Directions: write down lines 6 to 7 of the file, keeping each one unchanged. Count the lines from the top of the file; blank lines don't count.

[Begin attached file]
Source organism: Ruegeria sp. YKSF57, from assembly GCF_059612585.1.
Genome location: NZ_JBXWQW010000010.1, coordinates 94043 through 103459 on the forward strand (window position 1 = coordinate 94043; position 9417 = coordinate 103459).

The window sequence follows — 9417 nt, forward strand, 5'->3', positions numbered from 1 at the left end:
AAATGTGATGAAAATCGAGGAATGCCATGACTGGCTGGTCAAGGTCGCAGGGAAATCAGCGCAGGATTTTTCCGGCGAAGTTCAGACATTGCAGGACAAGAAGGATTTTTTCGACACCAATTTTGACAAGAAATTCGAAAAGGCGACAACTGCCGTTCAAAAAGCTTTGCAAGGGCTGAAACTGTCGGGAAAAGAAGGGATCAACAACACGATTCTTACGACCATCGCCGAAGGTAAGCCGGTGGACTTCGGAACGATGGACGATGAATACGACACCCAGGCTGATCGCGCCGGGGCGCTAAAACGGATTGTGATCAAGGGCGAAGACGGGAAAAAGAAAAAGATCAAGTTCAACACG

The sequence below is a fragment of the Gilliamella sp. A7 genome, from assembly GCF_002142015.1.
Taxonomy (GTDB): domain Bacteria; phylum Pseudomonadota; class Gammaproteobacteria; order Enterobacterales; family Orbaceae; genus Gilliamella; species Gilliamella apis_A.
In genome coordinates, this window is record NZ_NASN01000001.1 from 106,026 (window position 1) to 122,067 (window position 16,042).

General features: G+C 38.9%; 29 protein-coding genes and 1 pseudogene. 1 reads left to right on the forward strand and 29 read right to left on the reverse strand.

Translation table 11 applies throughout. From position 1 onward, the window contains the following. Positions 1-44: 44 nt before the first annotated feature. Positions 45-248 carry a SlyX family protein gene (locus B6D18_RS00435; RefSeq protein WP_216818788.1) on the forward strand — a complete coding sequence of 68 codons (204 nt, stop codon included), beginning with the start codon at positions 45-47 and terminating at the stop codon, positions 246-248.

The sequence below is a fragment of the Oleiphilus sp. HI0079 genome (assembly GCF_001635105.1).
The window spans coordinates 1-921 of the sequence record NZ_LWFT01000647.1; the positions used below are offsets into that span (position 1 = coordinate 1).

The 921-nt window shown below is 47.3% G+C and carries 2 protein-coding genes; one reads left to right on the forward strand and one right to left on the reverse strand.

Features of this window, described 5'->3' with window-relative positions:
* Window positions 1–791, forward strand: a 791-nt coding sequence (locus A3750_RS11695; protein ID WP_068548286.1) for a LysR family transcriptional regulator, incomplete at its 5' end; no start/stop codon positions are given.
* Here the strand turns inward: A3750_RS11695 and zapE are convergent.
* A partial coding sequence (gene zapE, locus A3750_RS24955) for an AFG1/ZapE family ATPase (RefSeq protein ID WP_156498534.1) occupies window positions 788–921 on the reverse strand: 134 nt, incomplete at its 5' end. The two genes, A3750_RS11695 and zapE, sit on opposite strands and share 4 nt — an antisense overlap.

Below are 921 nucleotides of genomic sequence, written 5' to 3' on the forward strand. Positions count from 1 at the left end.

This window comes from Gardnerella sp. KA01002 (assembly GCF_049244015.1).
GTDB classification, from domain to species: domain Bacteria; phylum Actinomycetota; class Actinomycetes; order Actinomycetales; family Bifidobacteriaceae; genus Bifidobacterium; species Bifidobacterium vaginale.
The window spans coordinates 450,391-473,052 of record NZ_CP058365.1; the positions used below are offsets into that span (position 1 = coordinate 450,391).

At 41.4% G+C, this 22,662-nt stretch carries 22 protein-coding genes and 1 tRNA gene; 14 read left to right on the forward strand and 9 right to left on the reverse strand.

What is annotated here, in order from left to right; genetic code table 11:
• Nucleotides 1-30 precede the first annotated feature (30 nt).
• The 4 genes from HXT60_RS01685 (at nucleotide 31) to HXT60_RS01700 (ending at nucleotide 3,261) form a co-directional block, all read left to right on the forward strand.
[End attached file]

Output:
Taxonomy (GTDB): domain Bacteria; phylum Pseudomonadota; class Gammaproteobacteria; order Enterobacterales; family Orbaceae; genus Gilliamella; species Gilliamella apis_A.
In genome coordinates, this window is record NZ_NASN01000001.1 from 106,026 (window position 1) to 122,067 (window position 16,042).